Investment: When Inflation, Devaluation Destroy Naira Value

Investment: When Inflation, Devaluation Destroy Naira Value

Investors are looking for catalysts that will drive alpha returns on investment but it appears it is a tough ride stemming from the negative impacts of the coronavirus pandemic on global economic space. No market appears to be spare.

Treasury yield is falling in the United States for example while inflation worries build up. The cryptocurrencies market trades with a heavy bloodbath. Foreign exchange speculators in countries with weaker local currency values are however smiling staying in the game.

Inflation worries, lower purchasing power and steep unemployment appeared to have destroyed the middle-class economy. Now, it is either you are rich or poor.

At an inflation rate of 17.75% in June 2021 returns on fixed income instruments is negative while stock market volatility is affecting prices.  

Investment: When Inflation, Devaluation Destroy Naira Value

Where are Nigerians investing their money?

Individuals and/or corporate with long dollar positions are shielded from Naira asset risks. Even banks with enough dollars reported gains that boosted their performance scorecard in the first quarter.

Nigeria’s investment space is a hot space CBN pro-growth stance keep rates down. Key players in the banking sector have had their earnings cut. Rates on fixed deposits are abysmally low and unimpressive.

In the Nigerian bourse, things are no different but that doesn’t mean stockbrokers are not making some kills for their clients. Money, as they say, goes to where it is treated well – no emotion except investing mistakes or errors.

In the first half of 2021, the average yield in the Nigerian Treasury Bill market increased to 6.58% as of June 30, 2021, from 0.46% at the beginning of the year, analysts said in their separate reports.

This is a further increase from 4.13% registered at the end of the first quarter of 2021. Despite all these market apocalypses, currency trading still provides better earnings. Though, very much risk just like taking a position in the cryptocurrency space.

FSDH said in a report that this was a direct fallout from the liquidity management strategies of the Central Bank (CBN) in the form of open market operations (OMO) auctions, the introduction of CBN Special Bill, intermittent debit on banks’ cash balance and government debt programs.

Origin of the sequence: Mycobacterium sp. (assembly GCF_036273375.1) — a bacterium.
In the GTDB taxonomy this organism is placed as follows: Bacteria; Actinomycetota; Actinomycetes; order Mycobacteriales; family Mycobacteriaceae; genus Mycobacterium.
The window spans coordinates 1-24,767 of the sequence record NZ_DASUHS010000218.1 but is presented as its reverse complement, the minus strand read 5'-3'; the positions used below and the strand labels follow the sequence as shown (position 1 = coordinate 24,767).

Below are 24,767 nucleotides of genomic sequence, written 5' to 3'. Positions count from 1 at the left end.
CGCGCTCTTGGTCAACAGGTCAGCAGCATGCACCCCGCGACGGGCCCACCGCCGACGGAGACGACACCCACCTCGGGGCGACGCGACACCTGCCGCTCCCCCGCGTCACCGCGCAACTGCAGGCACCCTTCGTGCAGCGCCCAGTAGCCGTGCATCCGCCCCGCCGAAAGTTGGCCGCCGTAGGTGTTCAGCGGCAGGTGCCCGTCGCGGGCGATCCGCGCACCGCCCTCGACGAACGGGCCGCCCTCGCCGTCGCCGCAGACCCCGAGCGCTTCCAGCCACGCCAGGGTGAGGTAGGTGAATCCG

In the face of rising inflation and increasing appetite for debt, FSDH analysts predicted that yields in the Treasury bill market will continue to rise.

Read Also: Nigerian Banks Will Not Remain Resilient in Performance – FSDH

However, the pattern saw in the fixed income market showed yield repricing slowed down as subscription level at the CBN auction which often determines spot rates stayed strong.

Meanwhile, from the beginning of the year to date, the government has borrowed a total of N1.83 trillion from the Nigerian Treasury Bill market.

As anticipated, yields in the open market operations (OMO) space are fast recovering, said FSDH in a quarterly review.

The investment firm revealed that average open market operations yields increased to 9.87% on June 30, 2021, from 0.58% at the beginning of the year.

This is also a further increase from 6.45% at the end of the first quarter of 2021. Analysts hope that yields are expected to increase following the high inflation rate and the government’s need to attract foreign investment inflows into the country.

In the equity space, the stock market closed 2020 on an impressive note, despite the fallout from COVID-19 as analysts noted that this was partly a result of lower yields in the fixed income market.

The NGX-ASI closed the year with a 50.03% gain while the NGX Market cap expanded by 62.50%. However, following the recovery of yields in the fixed income market, the equity market has been witnessing selling rallies.

Stock market capitalisation took a reverse gear to N20 trillion after a significant rally. Consequently, FSDH analysts said the equity market recorded a loss of 5.87% in the first half of 2021 while the market cap contracted by 6.18%.

This translated to a loss of N1.3 trillion in the first half of 2021. On a sector basis, the loss in the equity market has been driven by losses on the Industrial (8.09%) and banking (6.92%) indices despite a 39.07% gain in the Oil & Gas index.

Besides the advancement of yields, FSDH analysts concluded that the unimpressive financial statements across many listed companies have contributed to the sell-off sentiment in the market.

Investment: When Inflation, Devaluation Destroy Naira Value